Happiness was in the air, because the class had completed a significant psychological milestone, flying alone, and we were ready to advance to the next phase of training. Each student was better off for enduring the discomfort of this harrowing “solo ride” on the journey to achieving our aviator’s wings.

Similar to completing a solo ride, most people have significant moments, early in life, when their decision to engage in an uncomfortable process made them a better person.

Maybe it was the first time you were “home alone” as a child?

Maybe it was the first time you drove without anyone else in the car?

Maybe it was the moment when your parents drove away from the freshman college dorm?

Maybe it had to do with overcoming an athletic weakness, spiritual bankruptcy, a non-productive relationship, academic challenges, intense military training or career obstacles?

It is clear that to experience significant growth, you must be willing to go through the process of “growing pains”. The benefit of the experience is usually obvious over time.

This is one of the essential ingredients of every successful human story.

So how can we have the right attitude when embarking upon the uncomfortable growth phase?

Align goals with long-term vision. It helps to endure the discomfort in the short term, if you believe that the pain is necessary in order to realize your long-term vision (who you want to become).

For example, if your vision is to become a world-class businessperson, then you will enthusiastically sign-up for the challenging accounting course.

Share previous journeys. Our tolerance and endurance is fortified when we recognize that so many others have benefited by going through a similar growth process.

For example, every soon-to-be mother benefits from the calming confidence, companionship and perspective of a caring family member who has already experienced childbirth.

Celebrate the small daily victories. Every situation has something positive to take away from it, and you must find it. Of course, when going through an uncomfortable process, it is much easier to identify everything that was not satisfactory. After all, you are trying to stretch your abilities. The key is to acknowledge and celebrate small victories. As ugly as my solo ride was to watch, I did survive it, and advanced in flight training.

Have a sense of humor. If you can find a bit of humor in even the most uncomfortable moments of your life, you will endure, stay positive, and likely lift the spirits of those around you. When ole’ Thorp giggled, it made me laugh. All was well.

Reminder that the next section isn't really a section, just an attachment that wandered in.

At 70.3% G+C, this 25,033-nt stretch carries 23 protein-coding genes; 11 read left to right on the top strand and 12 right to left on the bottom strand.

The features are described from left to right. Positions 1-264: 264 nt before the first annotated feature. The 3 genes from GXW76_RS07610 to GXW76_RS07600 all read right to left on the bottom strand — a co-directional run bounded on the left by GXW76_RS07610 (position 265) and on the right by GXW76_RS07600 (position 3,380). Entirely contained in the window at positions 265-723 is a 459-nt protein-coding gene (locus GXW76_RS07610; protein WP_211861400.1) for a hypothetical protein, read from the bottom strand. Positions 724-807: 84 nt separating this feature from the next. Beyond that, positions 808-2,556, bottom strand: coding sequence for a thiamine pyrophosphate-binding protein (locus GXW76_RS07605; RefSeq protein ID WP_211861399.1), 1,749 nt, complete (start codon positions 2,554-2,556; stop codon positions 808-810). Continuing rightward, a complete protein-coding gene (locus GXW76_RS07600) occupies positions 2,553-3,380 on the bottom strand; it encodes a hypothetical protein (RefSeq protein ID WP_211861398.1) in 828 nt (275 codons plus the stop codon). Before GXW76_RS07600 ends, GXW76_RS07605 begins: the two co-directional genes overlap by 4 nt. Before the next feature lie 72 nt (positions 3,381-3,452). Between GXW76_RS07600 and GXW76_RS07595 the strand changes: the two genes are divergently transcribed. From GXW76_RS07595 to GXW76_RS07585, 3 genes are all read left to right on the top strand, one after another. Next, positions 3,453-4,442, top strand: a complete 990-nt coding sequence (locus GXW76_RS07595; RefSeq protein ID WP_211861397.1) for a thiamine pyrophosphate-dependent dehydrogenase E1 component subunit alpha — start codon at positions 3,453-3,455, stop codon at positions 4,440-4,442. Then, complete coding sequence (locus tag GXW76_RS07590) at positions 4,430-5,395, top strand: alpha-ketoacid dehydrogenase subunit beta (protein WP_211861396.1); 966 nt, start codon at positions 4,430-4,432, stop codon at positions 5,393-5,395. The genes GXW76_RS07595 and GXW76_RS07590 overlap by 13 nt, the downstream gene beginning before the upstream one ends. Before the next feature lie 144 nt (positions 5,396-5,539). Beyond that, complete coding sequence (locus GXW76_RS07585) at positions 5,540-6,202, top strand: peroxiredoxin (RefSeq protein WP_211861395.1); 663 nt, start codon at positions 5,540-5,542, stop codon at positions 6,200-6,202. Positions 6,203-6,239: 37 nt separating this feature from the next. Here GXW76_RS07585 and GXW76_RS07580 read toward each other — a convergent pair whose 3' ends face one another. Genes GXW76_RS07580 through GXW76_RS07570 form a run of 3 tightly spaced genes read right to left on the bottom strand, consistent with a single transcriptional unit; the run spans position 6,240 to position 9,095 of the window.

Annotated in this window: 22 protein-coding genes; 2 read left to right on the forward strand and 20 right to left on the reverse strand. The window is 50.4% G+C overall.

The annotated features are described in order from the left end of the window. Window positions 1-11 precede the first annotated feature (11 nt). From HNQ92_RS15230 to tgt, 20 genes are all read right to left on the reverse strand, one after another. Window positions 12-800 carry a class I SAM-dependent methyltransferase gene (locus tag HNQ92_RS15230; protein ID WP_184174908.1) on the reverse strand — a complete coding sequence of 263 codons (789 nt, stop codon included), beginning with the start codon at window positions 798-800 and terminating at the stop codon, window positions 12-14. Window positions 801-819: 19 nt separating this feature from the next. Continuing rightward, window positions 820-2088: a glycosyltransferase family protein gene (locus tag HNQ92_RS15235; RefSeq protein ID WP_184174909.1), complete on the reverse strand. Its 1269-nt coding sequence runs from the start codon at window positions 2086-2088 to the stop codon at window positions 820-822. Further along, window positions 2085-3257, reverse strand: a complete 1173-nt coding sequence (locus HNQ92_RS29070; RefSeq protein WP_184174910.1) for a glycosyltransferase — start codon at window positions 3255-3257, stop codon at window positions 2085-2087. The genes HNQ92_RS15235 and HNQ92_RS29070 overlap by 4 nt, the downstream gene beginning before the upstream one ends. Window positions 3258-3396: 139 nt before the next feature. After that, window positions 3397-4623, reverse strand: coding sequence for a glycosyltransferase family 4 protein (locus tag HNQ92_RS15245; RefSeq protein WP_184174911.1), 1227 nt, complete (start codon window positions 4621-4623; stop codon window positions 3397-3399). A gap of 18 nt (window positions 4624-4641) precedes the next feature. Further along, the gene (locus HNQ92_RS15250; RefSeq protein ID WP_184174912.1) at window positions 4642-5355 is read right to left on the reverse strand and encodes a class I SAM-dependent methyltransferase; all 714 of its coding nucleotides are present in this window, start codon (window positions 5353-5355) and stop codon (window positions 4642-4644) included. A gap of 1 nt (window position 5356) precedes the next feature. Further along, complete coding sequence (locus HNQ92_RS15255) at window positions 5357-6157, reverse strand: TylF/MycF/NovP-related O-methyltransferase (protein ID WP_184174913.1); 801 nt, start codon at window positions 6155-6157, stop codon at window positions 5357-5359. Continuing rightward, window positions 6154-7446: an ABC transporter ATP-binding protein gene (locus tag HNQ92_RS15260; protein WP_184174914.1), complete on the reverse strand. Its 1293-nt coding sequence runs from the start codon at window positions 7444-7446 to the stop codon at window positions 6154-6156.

So what are a couple universal uncomfortable “growth experiences” that young people should volunteer to endure, regardless of their chosen life path?

Become an effective Public Speaker. So many bright, attractive and thoughtful people cannot stand up in front of a group and express themselves. Yet, this one skill has the ability to immediately mark you as a leader in any endeavor.

Why is it so painful? Primarily, because most people avoided doing it at an early age due to a concern about peer humiliation, and over the years the “mole hole has become a psychological mountain”.

Regardless of your comfort and current ability to express yourself in front of others, I recommend heading down to your local speaking club (The Toastmasters, for example), and beginning a deliberate program in your free time to polish your speaking skills. Kids should also be encouraged to speak at every possible opportunity, whether it is in school, church, family gatherings, etc.

Take up an individual sport or performing art. Everybody can see the value of participating in team sports. However, an individual activity, like martial arts or piano lessons, teaches us about self-improvement, and leaves no ambiguity about performance responsibility. The possibility of public failure, without being able to disperse it throughout the team, is a humbling and motivating factor that triggers focus and work ethic.

If you want to accomplish meaningful long-term goals, you must humble yourself and be willing to endure short-term discomfort.